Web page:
ROME (CNS) — A newly brokered peace deal between the government of South Sudan and opposition leaders increased the chance of a papal visit to the African nation.
The agreement signed in Rome Jan. 13 was significant because it involved opposition leaders who had not signed previous peace deals, said John O’Brien, country representative for Catholic Relief Services in South Sudan.
The Rome-based Sant’Edigio Community brokered the talks in Rome Jan. 11 and 12, and the agreement took effect Jan. 15. Signers included representatives of the government and the South Sudan Opposition Movements Alliance.
Pope Francis and Anglican Archbishop Justin Welby of Canterbury, spiritual leader of the Anglican Communion, have said they would travel together to South Sudan if the country’s leaders fulfill their promise to form a transitional government by late February.
The joint trip to South Sudan has been a hope of both Pope Francis and Archbishop Welby since 2016, when South Sudanese leaders of the Catholic, Anglican and Presbyterian churches visited them to explain the ongoing tensions in South Sudan. Last April, in an effort to encourage peace, Pope Francis and Archbishop Welby hosted South Sudanese President Salva Kiir and four of the nation’s would-be five vice presidents for a retreat at the Vatican. At the end of the retreat, Pope Francis knelt at their feet, begging them to give peace a chance and to be worthy “fathers of the nation.”
South Sudan’s war, which broke out in 2013, two years after the country achieved independence, has left nearly 400,000 dead and displaced nearly 4 million people.
Under the terms of a peace agreement signed in September 2018, South Sudan’s vice presidents were to take office together last spring, sharing power and ending the armed conflict between clans and among communities. The formation of the government was delayed until Nov. 12, but just five days before the deadline, South Sudanese President Salva Kiir and opposition leader Riek Machar announced a further delay until February. This was agreed to by international leaders.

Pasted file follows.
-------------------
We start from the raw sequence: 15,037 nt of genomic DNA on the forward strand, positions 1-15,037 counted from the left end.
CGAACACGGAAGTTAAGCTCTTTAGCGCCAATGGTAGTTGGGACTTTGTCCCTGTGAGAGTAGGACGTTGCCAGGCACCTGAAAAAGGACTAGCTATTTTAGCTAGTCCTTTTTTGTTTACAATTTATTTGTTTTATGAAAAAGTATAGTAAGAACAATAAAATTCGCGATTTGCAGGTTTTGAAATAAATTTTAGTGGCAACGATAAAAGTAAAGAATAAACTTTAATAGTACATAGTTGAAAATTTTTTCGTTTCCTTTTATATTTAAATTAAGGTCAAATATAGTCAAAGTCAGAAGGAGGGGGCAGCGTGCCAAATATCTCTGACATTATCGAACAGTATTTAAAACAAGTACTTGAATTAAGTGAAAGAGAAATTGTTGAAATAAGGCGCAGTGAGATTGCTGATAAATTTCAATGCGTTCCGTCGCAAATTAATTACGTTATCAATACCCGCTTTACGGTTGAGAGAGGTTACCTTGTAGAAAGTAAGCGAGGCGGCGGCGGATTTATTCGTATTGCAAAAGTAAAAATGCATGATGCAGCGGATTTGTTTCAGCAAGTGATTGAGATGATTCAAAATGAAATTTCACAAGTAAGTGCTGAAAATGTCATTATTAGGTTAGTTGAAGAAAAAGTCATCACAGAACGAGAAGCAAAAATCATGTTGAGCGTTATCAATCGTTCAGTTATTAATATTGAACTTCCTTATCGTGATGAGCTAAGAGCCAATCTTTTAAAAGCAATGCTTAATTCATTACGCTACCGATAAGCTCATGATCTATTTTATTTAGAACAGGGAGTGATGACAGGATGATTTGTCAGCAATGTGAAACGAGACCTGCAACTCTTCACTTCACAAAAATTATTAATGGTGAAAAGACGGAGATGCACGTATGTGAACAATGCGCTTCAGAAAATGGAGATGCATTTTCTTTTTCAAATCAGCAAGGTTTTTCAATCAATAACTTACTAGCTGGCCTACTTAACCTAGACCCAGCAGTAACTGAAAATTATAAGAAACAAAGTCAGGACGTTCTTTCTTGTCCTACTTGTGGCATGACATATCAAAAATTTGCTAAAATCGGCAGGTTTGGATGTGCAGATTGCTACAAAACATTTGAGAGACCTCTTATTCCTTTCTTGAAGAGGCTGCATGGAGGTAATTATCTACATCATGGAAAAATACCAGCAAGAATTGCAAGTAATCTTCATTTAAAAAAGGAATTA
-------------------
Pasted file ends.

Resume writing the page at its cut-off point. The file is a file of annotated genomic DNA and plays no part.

In the agreement signed Jan. 13 in Rome, the South Sudanese said they were “humbled by the relentless spiritual and moral appeal for peace, reconciliation and fraternity by Pope Francis” and other religious leaders.
Barnaba Marial Benjamin, head of the government delegation, told Vatican Radio the leaders could feel the spirit of Pope Francis in the room as the agreement was being discussed.
He told Vatican Radio leaders must find solutions to crucial questions regarding elections, boundaries, good governance, accountability for crimes committed, transparency in the management of resources in the country and fighting corruption.
In a time to build, CatholicPhilly.com connects people and communities
As society emerges from the loss and separation of the pandemic, CatholicPhilly.com works to strengthen the connections between people, families and communities every day by delivering the news people need to know about the Catholic Church, especially in the Philadelphia region, and the world in which we live.
By your donation in any amount, you join in our mission to inform, form in the Catholic faith and inspire the thousands of readers who visit every month.
Here is how you can help:
- A $100 gift allows us to present award-winning photos of Catholic life in our neighborhoods.
- A $50 gift enables us to cover a news event in a local parish, school or Catholic institution.
- A $20 gift lets us obtain solid faith formation resources that can deepen your spirituality and knowledge of the faith.
- A small, automated monthly donation means you can support us continually and easily.
Won't you consider making a gift today?
Please join in the church's vital mission of communications by offering a gift in whatever amount that you can ― a single gift of $40, $50, $100, or more, or a monthly donation. Your gift will strengthen the fabric of our entire Catholic community.
Make your donation by credit card here:
Or make your donation by check:
222 N. 17th Street
Philadelphia, PA 19103